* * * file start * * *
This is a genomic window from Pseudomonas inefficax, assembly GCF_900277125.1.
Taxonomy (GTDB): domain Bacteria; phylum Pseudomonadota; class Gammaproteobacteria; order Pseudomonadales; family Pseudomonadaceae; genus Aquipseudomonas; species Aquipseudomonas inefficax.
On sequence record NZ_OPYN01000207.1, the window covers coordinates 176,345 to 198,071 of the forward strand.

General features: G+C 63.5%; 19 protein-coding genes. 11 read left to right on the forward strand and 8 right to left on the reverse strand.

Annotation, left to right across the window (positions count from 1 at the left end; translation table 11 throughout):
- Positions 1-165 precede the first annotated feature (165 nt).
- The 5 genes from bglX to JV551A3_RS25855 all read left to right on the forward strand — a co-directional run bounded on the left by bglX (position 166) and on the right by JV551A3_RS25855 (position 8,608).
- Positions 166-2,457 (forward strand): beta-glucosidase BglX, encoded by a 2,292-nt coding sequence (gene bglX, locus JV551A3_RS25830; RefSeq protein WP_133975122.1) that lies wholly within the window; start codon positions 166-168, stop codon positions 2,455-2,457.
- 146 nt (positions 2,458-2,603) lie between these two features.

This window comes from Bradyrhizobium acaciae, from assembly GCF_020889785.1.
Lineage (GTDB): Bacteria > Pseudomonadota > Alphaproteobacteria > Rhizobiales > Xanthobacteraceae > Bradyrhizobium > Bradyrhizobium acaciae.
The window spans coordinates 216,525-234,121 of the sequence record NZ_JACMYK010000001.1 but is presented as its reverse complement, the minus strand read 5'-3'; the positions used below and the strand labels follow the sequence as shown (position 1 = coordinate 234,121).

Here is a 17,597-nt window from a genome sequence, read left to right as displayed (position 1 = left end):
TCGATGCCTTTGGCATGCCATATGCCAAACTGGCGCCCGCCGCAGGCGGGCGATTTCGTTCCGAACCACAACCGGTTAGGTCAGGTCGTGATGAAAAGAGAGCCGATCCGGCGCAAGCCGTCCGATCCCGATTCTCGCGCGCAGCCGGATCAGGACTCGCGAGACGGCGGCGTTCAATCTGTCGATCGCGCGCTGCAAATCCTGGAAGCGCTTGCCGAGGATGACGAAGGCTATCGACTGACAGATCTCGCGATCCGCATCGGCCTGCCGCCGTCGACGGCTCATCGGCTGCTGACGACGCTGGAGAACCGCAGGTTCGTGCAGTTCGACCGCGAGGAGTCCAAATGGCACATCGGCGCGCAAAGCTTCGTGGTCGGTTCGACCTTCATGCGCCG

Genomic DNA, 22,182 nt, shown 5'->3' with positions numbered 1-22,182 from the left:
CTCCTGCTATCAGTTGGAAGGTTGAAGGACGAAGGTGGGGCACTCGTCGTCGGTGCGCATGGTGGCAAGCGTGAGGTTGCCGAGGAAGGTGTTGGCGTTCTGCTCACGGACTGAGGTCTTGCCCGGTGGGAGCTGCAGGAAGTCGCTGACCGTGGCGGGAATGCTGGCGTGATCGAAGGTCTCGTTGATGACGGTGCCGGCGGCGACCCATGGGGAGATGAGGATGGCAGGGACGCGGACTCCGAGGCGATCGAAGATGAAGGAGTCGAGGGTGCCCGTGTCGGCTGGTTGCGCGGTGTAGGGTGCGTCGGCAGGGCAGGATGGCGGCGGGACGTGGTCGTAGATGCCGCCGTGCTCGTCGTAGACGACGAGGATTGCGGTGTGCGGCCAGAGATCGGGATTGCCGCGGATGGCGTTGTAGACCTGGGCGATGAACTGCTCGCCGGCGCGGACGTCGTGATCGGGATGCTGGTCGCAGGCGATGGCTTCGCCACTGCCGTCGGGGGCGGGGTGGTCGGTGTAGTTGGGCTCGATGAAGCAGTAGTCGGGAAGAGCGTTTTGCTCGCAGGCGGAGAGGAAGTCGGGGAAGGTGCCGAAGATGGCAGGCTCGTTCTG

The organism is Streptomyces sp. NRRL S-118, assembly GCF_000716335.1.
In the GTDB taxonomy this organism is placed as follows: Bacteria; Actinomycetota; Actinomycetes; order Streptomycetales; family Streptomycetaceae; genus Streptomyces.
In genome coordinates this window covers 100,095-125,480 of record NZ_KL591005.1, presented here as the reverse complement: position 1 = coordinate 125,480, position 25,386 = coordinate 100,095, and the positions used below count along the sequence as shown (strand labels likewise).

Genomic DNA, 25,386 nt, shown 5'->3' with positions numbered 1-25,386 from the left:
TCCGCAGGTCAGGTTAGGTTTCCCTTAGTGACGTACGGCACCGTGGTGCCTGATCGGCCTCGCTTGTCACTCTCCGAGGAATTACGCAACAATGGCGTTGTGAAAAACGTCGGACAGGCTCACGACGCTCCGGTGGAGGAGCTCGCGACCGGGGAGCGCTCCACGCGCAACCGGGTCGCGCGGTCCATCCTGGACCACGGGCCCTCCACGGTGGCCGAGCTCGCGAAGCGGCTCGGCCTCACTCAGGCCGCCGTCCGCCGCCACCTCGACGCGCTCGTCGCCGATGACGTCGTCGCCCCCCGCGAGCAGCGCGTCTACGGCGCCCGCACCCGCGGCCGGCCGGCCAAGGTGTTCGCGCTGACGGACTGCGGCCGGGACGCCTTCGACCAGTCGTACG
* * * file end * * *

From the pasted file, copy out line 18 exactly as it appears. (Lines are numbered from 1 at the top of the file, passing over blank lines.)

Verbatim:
In the GTDB taxonomy this organism is placed as follows: Bacteria; Actinomycetota; Actinomycetes; order Streptomycetales; family Streptomycetaceae; genus Streptomyces.